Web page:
How to Take Excellent Notes

How to Take Excellent Notes
Blog Writers - Thu Apr 10, 2014 @ 01:00PM
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How to Take Excellent Notes

At one point in your life or another, you will need to take notes.  Here are some very key tips for note-taking:

You will need a notebook.  It can be large or small, whatever you like, but be sure it is easy to carry around. 

You will need a great pen (or two!).  Sounds obvious, I know, but choose a pen that you like to write with.  It's always smart to keep two pens with you, in the case that one runs out of ink.  Some people prefer fountain pens, other prefer regular pens.  Some like red ink, others blue ink, and still others enjoy using black ink.  Use the color of ink you love and what gets you energized to write!

(By the way, a cappuccino is an optional addition to your note taking experience, but highly recommended, as pictured above!) :)

Get Ready!  Before, not during, the sermon or speech or session, get your pen out and your notebook open.  I find it very helpful to date the page, write the title of the session, and the speaker's name.  An entry in my journal looks something like this:

Date: April 10, 2014

Speaker: John Doe

Session: "Redeeming the Time" 

Look for very important cues.  Whenever a speaker says "The conclusion is..." or "The most important point is..." or "You need to write this down...", listen and write it down. 

Don't worry about perfection.  Reworded, I'm initially saying this: don't worry about full sentences.  Though I often use full sentences in my notes, sometimes it just isn't possible.  That said, make your sentences as readable as possible.  (For example, if Mr. Doe says "You should remember that the most important thing is to make a schedule," just jot down: Make a schedule.  It's readable, easy to write down, and paraphrases exactly the point Mr. Doe was making.)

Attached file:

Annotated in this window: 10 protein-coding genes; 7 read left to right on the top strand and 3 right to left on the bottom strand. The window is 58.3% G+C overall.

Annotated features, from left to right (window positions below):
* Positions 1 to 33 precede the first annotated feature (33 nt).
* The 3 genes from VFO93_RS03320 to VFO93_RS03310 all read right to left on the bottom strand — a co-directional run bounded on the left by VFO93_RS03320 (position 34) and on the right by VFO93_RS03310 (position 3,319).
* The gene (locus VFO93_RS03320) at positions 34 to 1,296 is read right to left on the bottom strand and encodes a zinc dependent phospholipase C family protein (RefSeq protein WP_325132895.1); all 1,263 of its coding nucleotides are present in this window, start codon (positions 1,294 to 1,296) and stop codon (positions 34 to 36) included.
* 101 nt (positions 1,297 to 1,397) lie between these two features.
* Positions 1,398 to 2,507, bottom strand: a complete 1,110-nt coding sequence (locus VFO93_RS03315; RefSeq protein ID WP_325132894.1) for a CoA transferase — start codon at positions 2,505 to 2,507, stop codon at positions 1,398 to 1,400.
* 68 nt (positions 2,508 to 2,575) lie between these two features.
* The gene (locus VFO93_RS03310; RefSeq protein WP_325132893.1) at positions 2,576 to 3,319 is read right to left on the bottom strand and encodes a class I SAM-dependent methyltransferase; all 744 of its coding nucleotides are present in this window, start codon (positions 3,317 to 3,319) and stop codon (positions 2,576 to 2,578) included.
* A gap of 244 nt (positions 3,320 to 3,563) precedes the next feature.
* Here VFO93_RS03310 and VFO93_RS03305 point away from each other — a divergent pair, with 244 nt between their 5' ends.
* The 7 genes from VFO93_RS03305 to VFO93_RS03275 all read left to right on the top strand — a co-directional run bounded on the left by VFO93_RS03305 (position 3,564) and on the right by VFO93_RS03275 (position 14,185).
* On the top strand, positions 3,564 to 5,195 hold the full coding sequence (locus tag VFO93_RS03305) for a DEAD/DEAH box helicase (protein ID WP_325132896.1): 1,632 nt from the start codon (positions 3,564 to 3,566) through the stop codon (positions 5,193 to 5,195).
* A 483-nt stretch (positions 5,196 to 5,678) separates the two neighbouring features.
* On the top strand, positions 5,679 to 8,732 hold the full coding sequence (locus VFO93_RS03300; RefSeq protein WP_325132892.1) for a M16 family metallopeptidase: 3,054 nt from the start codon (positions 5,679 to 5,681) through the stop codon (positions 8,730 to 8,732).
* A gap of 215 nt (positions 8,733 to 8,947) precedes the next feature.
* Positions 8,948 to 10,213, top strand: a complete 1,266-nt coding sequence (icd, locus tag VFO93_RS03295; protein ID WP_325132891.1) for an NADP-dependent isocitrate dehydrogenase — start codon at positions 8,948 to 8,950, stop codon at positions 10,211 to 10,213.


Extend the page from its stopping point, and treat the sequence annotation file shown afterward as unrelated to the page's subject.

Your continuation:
Leave spaces.  You can always leave spaces in your notes and fill them in later with more detail.  This is especially a strong tip if you are rushing to "keep up" with the speaker.   

Never write down everything.  Most people speak at about 125 words per minute, more or less.  So it's impossible to write down every single word, and besides, it isn't necessary!  Only write down what you can retain, and the key ideas. 

Don't worry about introductory comments.  If the speaker elaborates on a funny story, it isn't necessary to write that down, unless of course it was a REALLY good story :).  In addition, the speaker's introduction may not contain anything to do with the topic.  For example, Mr. Doe may say "It sure is cold here where you all are from, but thanks for coming out to listen to me blab on about this topic.  I was talking with my wife and she warned me to bring three jackets."  There is absolutely no need to write down that kind of introductory stuff, as it's just an icebreaker, nothing to do with the real topic.] 

Prepare for rare experiences.  I know this sounds funny, but hang in with me here.  Though it doesn't happen often, sometimes I will attend a session where I just want to write down EVERYTHING the speaker says.  Sadly, it simply isn't possible.  So, instead, I opt for listening to an MP3 [which is often available] of the recorded session later.   

Use a strategy that works for you.  Everyone has their own note taking strategy, so use the one that works best for you.

Recognize key or important words.  Words such as "The four points we learn from this study is..." [Translation: Write the four points down!  This is important!]

When you get home, review and perhaps even edit your notes.  This is an oft-forgotten yet so important key! You should review your notes quickly, and add things here and there if needed.  I like to read over my notes, because that way I can catch any mistakes.  Sometimes, inevitably, you will run into a sentence that just makes no sense.  [You may even say, "What was I thinking?!  This makes absolutely NO sense whatsoever!]  Simply scribble out the sentence, neatly of course, or rewrite it if you wish. 

I hope this gave you a few great tips for note-taking!  (And please, DON'T forget the cappuccino.  You'll need it, trust me!)  

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